With Rallies Limited, Trump Turns White House Events Into Campaign Talks

Trump regulations white house
U.S. President Donald Trump speaks on the South Lawn of the White House on July 16, 2020, in Washington, D.C. On Wednesday, President Trump announced a rollback of the National Environmental Policy Act. The administration’s changes to the law aim to decrease the number of infrastructure projects that will be subject to federal NEPA review, hoping to shorten long permit processes and speed up approval. Drew Angerer/Getty

With the coronavirus stifling his ability to hold massive campaign rallies, President Donald Trump doubled down on Thursday with a second campaign-laden speech on the White House grounds in a week.

Only this time it was under the guise of trumpeting his administration's efforts to roll back regulations on businesses.

"Unlike the socialists, we believe in the rule of the people, not the rule of the unelected bureaucrats who don't know what they're doing," he told a crowd of supporters seated on the White House South Lawn. "We believe in the dignity of the individual, not the iron grip of the state."

Trump was touting efforts by his administration to roll back restrictions on the environment and efforts that paved the way for more coronavirus testing and vaccine development—anchoring the official purpose for the event, before segueing into the typical campaign themes.

On Tuesday, Trump raised eyebrows with a 64-minute address that was supposed to be about China but ended up largely dedicated to attacking his Democratic rival in the November 3 election, former Vice President Joe Biden.

Biden's campaign called it a "taxpayer-funded campaign rant."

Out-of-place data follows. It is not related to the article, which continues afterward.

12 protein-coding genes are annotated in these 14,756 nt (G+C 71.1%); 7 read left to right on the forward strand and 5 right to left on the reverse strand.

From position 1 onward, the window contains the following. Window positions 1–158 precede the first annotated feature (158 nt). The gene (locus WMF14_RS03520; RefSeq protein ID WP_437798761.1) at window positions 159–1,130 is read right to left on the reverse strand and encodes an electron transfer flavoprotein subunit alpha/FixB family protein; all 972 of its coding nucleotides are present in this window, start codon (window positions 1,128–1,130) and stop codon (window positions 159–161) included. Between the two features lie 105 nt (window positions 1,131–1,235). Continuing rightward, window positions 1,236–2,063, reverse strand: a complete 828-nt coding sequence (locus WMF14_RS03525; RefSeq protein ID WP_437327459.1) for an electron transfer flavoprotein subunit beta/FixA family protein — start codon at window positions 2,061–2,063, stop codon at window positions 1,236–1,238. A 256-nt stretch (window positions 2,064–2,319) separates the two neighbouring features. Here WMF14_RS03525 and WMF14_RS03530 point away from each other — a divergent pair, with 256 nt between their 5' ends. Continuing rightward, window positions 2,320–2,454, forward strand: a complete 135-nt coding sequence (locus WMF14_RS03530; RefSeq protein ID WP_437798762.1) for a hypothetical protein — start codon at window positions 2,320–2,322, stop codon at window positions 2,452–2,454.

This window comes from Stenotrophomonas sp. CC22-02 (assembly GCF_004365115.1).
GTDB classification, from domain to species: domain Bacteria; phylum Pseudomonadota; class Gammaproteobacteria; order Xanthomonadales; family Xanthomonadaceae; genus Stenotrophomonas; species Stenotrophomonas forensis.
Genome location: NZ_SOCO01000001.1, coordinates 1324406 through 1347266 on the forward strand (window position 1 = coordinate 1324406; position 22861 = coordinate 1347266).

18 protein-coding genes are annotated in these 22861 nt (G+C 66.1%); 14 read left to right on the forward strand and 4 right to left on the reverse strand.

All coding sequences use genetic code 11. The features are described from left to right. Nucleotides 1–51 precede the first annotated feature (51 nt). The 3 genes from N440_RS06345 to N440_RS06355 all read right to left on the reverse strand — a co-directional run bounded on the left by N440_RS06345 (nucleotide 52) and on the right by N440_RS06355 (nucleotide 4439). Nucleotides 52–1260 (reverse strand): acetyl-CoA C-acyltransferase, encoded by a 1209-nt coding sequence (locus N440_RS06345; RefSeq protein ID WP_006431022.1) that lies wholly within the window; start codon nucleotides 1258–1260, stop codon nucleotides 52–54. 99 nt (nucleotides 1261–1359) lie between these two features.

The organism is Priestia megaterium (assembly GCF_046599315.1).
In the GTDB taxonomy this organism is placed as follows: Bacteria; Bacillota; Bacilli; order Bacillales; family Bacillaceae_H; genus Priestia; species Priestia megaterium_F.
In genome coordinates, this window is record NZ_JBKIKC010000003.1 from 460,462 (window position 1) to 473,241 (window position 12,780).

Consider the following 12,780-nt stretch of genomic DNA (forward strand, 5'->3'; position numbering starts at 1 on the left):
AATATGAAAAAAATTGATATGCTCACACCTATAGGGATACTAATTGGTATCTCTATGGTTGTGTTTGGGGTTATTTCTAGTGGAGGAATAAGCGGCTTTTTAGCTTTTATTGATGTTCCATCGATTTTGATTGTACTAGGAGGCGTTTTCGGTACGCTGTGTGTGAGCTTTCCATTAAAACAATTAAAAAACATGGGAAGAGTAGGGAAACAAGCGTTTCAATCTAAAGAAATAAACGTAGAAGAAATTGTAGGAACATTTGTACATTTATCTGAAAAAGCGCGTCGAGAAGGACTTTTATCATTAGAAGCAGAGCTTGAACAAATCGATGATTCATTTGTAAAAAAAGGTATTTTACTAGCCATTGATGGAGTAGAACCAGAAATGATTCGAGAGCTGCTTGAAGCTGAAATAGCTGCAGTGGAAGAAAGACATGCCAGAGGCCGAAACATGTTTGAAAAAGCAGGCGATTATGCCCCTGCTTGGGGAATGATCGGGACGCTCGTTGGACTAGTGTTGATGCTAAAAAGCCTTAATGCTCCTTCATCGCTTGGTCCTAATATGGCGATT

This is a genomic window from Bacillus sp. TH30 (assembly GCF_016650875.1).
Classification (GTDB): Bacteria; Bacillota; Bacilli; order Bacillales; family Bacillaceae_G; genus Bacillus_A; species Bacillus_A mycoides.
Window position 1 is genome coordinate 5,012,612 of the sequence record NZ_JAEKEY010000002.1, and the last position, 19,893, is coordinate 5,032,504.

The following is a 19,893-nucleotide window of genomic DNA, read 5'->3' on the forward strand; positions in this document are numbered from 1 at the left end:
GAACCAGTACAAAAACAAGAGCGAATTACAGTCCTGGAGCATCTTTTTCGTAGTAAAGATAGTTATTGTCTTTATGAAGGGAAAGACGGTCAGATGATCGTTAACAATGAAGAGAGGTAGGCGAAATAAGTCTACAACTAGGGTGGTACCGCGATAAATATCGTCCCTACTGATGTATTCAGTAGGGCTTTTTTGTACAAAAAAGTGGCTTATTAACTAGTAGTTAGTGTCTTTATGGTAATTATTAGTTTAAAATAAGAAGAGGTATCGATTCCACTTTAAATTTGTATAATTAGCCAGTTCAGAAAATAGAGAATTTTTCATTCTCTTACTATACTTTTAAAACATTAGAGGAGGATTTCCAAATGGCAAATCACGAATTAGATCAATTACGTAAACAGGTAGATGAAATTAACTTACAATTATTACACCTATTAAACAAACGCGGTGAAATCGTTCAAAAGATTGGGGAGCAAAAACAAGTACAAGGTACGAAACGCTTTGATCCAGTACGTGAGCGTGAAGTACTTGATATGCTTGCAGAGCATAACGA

"It was a politician who sees his re-election slipping away from him and who is furious that his own botched response to the coronavirus pandemic has denied him the campaign events he so craves," Biden spokeswoman Kate Bedingfield said in a statement to reporters.

But Trump's campaign saw the speech as a win and repeated that tactic with Thursday's address on cutting regulations on businesses.

Press Secretary Kayleigh McEnany denied that the president's use of White House grounds as an election tool was improper and told reporters Thursday before Trump spoke that the Rose Garden address was a "very good, powerful speech."

His campaign also took issue with some cable networks cutting away before it ended, while Fox News carried it in its entirety.

Trump has been forced to cancel at least two planned campaign appearances this month: An Alabama rally first reported by CNN and a New Hampshire rally the campaign had touted.

Trump's 2016 campaign was noted for his massive rallies that drew thousands of supporters, decked out in red "Make America Great Again" caps and red, white and blue clothing. Trump would riff on campaign themes and rile up raucous crowds with chants.

But after a pause during the coronavirus outbreak, Trump's return to the campaign trail in Tulsa was met with a dismal turnout. After the campaign had erected overflow areas, only about 6,200 people filled the 19,000-capacity arena, leaving several sections of empty seats visible on television.

Organizers of the Republican National Convention also announced on Thursday that the GOP's nominating convention next month, which has been moved from North Carolina to Florida to accommodate the president's desire for a large-scale event, has been forced to scale back to delegates only and they are limited to bring one guest to Trump's address.

During Thursday's regulatory address from the White House grounds, Trump repeatedly took aim at Biden and sought to tie him to "socialists" and "the radical left." The event featured a speaker who was an Arizona rancher "crushed by the Obama-Biden administration's ridiculous" water regulations.

Trump also previewed a roll-out of agenda items that he said would touch on suburban life, education and other issues in the lead up to the election that is about 15 weeks away.

"We have many exciting things that we will be announcing over the next eight weeks, I would say," Trump said. "Things nobody has ever contemplated, thought about, thought possible."